I was an athlete, now I’m in a wheelchair due to long Covid

I was an athlete, now I’m in a wheelchair due to long Covid

In this illustrated first-person account for The Guardian in the UK, Savannah Brooks talks about how the effects of "long COVID" have impacted her life: "I was five when I started playing soccer; thirteen when I started playing lacrosse; seventeen when I started kickboxing; twenty-seven when I started instructing boxing classes. I am 30 now and have been suffering from long COVID for six months. I can barely walk a handful of blocks without getting that telltale tunnel vision, muted hearing, and sweats and shakes that tell me: Shit, you're going to pass out. My central nervous system is fritzing, my heart rate is hitting 140, if I don't sit down right now, gravity isn't going to give me a choice."

Same-sex couples from China are getting married in Utah over Zoom

Xu Yanzhou and Zhu Xiaoming had a beautiful wedding. In front of flowers and candies, they exchanged vows reflecting on their five-year relationship, moving guests to tears. The pair put bangles on each other’s wrists. An officiant legally pronounced them husband and husband. But little else was typical of a traditional Chinese wedding. The happy couple stood in their living room in Guangzhou, China, where same-sex marriage is illegal. The ceremony took place at midnight. And the officiant, appearing on Zoom, was in Utah. “My first challenge to you is to choose each other each day and choose to be happy,” the 69-year-old officiant, Ben Frei, said in the video conference, as guests posted congratulatory messages in Chinese in the Zoom chat box.

For the price of a suburban home, you get a Scottish island with a lighthouse

Pladda Island, a private island with its own lighthouse, has just gone on the market for about $426,267 US. The island is located less than a mile from the Isle of Arran and consists of nearly 28 acres of land. The lighthouse was first installed in 1790; it became fully automated in the 1990s and is now remotely monitored by the Northern Lighthouse Boards Headquarters, located in Edinburgh. The former lighthouse keeper's home also includes two living rooms and a bathroom, as well as a kitchen and freezer room. The real estate listing notes that the house hasn't been used in recent years and "needs to be upgraded."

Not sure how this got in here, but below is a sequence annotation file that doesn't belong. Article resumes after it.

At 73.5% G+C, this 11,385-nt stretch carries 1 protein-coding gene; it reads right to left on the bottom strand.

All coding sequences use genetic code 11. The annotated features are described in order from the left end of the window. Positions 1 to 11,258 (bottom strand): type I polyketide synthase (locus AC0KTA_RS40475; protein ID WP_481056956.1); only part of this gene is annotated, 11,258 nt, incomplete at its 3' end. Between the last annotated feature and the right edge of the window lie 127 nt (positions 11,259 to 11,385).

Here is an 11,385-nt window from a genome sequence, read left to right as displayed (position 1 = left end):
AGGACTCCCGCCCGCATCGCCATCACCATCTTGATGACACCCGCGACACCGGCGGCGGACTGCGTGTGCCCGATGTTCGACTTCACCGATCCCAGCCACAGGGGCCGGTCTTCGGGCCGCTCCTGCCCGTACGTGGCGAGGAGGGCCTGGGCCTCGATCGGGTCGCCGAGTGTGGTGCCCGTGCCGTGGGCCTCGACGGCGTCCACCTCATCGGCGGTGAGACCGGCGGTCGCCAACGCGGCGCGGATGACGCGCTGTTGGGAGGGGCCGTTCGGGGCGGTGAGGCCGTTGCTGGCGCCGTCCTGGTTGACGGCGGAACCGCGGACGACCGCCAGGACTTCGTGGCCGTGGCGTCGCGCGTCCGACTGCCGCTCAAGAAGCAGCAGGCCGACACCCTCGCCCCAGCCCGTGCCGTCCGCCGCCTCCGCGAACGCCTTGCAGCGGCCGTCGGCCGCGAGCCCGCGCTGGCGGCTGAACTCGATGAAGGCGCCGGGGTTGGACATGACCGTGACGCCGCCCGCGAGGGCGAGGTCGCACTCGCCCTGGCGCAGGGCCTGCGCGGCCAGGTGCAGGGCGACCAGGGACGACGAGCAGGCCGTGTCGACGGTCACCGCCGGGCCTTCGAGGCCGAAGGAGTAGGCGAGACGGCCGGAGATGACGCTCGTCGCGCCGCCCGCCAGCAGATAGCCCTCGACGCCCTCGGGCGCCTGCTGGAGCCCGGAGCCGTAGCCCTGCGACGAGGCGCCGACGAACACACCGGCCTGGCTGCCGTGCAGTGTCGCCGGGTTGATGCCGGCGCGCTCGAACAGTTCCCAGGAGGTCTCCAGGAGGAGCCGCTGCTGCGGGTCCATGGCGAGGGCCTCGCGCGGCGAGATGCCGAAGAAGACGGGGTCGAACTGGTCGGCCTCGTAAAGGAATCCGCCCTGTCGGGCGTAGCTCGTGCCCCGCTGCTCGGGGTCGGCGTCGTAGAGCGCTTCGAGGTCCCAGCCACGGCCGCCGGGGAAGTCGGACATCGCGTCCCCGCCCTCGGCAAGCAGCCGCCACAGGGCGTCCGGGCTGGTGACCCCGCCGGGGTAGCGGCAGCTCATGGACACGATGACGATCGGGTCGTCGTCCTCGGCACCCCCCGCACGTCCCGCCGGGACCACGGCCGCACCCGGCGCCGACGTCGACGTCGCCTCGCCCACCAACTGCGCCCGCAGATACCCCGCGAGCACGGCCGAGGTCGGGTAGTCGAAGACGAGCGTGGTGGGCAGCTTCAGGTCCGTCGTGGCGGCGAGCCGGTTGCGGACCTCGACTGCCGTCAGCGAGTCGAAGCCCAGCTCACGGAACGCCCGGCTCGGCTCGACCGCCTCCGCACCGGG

A new experimental quantum computing network opens in Brooklyn

Two corners of Brooklyn’s historic Navy Yard will be connected by a small test bed for quantum networking, a first step toward a future “quantum internet” that promises to transform computing and make communications untappable. The effort will join dozens of experiments around the US, Europe, and China, but would be the first commercial quantum network in the country, and the first to use only small, room-temperature devices. In addition to testing a protocol for sharing quantum information across conventional fiber-optic lines, the 12-person startup will use the network to test a group of quantum networking hardware that can fit into the server racks of existing telecom buildings.

The curious case of the disturbing "demon wall" in a Norwegian church

The demons are tiny, and legion. Scowling, tongue-flicking devils, no bigger than a thumbnail, and strange animals pile together in a tangle, each smaller than the next. The story of how the demonveggen, or demon wall, came to be is as strange and disturbing as the mural itself. It’s a tale of scandal, fraud, and possible madness that begins with Gerhard Gotaas, one of Norway’s leading conservators of the mid-20th century. But in 1940, when he entered a small village church in Sauherad to restore centuries-old artwork, he saw demons. Researchers determined earlier this year that, instead of reviving a 17th-century painting, Gotaas actually spent two years creating a monstrous mural from his own imagination.

This Danish political party is led by an AI

The Synthetic Party, a new Danish political party with an artificially intelligent representative and policies derived from AI, is eyeing a seat in parliament as it hopes to run in the country’s November general election. The party was founded in May by the artist collective Computer Lars and the non-profit art and tech organization MindFuture Foundation. The Synthetic Party’s public face and figurehead is the AI chatbot Leader Lars, which is programmed on the policies of Danish fringe parties since 1970 and is meant to represent the values of the 20 percent of Danes who do not vote in the election. Leader Lars won't be on the ballot anywhere, but the human members of The Synthetic Party are committed to carrying out their AI-derived platform.

Watch a machine-learning engine generate realistic landscapes